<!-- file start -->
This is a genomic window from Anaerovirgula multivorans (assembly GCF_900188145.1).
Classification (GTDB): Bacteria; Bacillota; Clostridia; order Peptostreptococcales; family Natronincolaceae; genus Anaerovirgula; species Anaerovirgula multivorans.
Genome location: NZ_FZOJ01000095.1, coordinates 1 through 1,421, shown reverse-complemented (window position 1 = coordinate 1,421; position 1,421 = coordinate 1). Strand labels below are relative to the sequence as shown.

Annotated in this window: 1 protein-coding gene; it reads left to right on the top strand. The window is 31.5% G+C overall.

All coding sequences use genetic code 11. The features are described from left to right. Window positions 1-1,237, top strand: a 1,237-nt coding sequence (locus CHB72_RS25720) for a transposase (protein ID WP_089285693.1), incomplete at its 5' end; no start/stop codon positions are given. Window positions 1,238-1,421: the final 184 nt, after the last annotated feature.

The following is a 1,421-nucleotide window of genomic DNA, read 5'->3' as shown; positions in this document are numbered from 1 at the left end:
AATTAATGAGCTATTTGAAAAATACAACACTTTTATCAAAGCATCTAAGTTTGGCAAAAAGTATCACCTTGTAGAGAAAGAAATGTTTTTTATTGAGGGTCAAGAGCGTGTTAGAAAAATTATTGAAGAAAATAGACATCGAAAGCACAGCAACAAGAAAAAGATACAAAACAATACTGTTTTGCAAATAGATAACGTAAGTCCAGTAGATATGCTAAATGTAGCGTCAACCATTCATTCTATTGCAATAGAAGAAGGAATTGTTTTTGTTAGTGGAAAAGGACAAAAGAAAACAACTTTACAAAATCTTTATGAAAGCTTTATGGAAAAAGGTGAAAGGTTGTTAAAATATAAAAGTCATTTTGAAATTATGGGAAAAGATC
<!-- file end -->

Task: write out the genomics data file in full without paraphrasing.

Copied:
This is a genomic window from Anaerovirgula multivorans (assembly GCF_900188145.1).
Classification (GTDB): Bacteria; Bacillota; Clostridia; order Peptostreptococcales; family Natronincolaceae; genus Anaerovirgula; species Anaerovirgula multivorans.
Genome location: NZ_FZOJ01000095.1, coordinates 1 through 1,421, shown reverse-complemented (window position 1 = coordinate 1,421; position 1,421 = coordinate 1). Strand labels below are relative to the sequence as shown.

Annotated in this window: 1 protein-coding gene; it reads left to right on the top strand. The window is 31.5% G+C overall.

All coding sequences use genetic code 11. The features are described from left to right. Window positions 1-1,237, top strand: a 1,237-nt coding sequence (locus CHB72_RS25720) for a transposase (protein ID WP_089285693.1), incomplete at its 5' end; no start/stop codon positions are given. Window positions 1,238-1,421: the final 184 nt, after the last annotated feature.

The following is a 1,421-nucleotide window of genomic DNA, read 5'->3' as shown; positions in this document are numbered from 1 at the left end:
AATTAATGAGCTATTTGAAAAATACAACACTTTTATCAAAGCATCTAAGTTTGGCAAAAAGTATCACCTTGTAGAGAAAGAAATGTTTTTTATTGAGGGTCAAGAGCGTGTTAGAAAAATTATTGAAGAAAATAGACATCGAAAGCACAGCAACAAGAAAAAGATACAAAACAATACTGTTTTGCAAATAGATAACGTAAGTCCAGTAGATATGCTAAATGTAGCGTCAACCATTCATTCTATTGCAATAGAAGAAGGAATTGTTTTTGTTAGTGGAAAAGGACAAAAGAAAACAACTTTACAAAATCTTTATGAAAGCTTTATGGAAAAAGGTGAAAGGTTGTTAAAATATAAAAGTCATTTTGAAATTATGGGAAAAGATC